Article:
In Techniques

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A better sharpening method? A recent discovery and collaboration on the woodcentral.com forums led to a new method of sharpening that helps chisel edges last longer. Plus, it’s easy to achieve and touch up.

A simple sharpening technique for unbelievably sharp edges that are tough and long-lasting.

By David Weaver, Winston Chang, and William Tindal

Nothing slices, chops or pares through wood like a freshly sharpened chisel, but sharp edges don’t last forever. Frequent sharpening is a must, particularly for tools that are subjected to punishing tasks like chopping and aggressive paring, as in the preparation of dovetails. Ideally, we’d all like to be able to produce long-lasting, super-sharp edges quickly and easily. Now we can.

On the WoodCentral.com Hand Tools forum, several members have been developing and refining a sharpening technique that David Weaver, the originator, has since nicknamed “Unicorning,” since the odds of his discovering a superior and nearly effortless technique seemed about as likely as stumbling upon a Unicorn, a mythical creature symbolic of things that are too good to be true. The name has stuck.

By selectively buffing just the very tip of a nominally sharpened blade on an abrasive-loaded buffing wheel for a few seconds, Weaver produced a tiny convex bevel that transformed the edge dramatically, making it exceedingly sharp and more resistant to failure from hard use, without changing how easily the edge penetrates the wood.

With this simple buffing step, he found that the edges of less expensive softer steel chisels can be made to stay as sharp as harder premium chisels. Plane blades and many other edge tools, including kitchen knives, can be made sharper and more durable with this technique.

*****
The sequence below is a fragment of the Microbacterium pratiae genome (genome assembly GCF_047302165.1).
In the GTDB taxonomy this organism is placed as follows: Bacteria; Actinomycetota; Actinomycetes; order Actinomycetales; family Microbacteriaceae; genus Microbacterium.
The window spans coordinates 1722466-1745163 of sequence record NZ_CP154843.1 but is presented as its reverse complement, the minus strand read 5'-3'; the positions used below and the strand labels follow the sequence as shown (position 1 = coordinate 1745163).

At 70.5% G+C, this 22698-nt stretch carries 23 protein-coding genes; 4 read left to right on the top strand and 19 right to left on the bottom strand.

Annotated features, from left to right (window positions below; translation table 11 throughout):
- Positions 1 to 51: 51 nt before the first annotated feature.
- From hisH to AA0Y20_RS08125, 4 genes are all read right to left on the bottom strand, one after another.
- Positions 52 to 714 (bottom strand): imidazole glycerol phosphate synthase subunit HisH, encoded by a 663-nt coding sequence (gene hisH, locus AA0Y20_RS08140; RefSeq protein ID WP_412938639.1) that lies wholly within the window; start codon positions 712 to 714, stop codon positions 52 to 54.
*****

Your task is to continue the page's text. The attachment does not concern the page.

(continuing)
How Edges Dull

All edge tools eventually lose their sharpness to the abrasive action of wood. Chisels used for chopping and cross-grain paring are subjected to even greater stresses. The best chisels optimize hardness and toughness to resist chipping or deforming in hard use. Most moderately-priced chisels are tempered to yield a softer steel that is more easily sharpened. These tools will deform or fold at the tip, while the harder Japanese chisels are more prone to chipping.

A freshly sharpened edge can quickly become unusable if it becomes deformed (top) or chipped (bottom) by chopping or cross-grain paring, particularly in hard or abrasive woods.

Cutting Edge Geometry

Traditional cutting edges are formed by the intersection of two flat planes —the bevel and the back of the chisel or plane iron. When sharpening, the back is usually polished, and the bevel is honed on some sequence of sharpening stones of progressively finer grit. Sharpness is determined by the last and finest grit in the sequence. For most chisels and plane irons, the primary bevel is typically around 25° to 30°, occasionally with a secondary bevel that adds a few degrees at the edge. 

Since the Unicorn buffing step increases the effective angle at the cutting edge, you can start the process with a lower primary bevel, making chopping and paring noticeably easier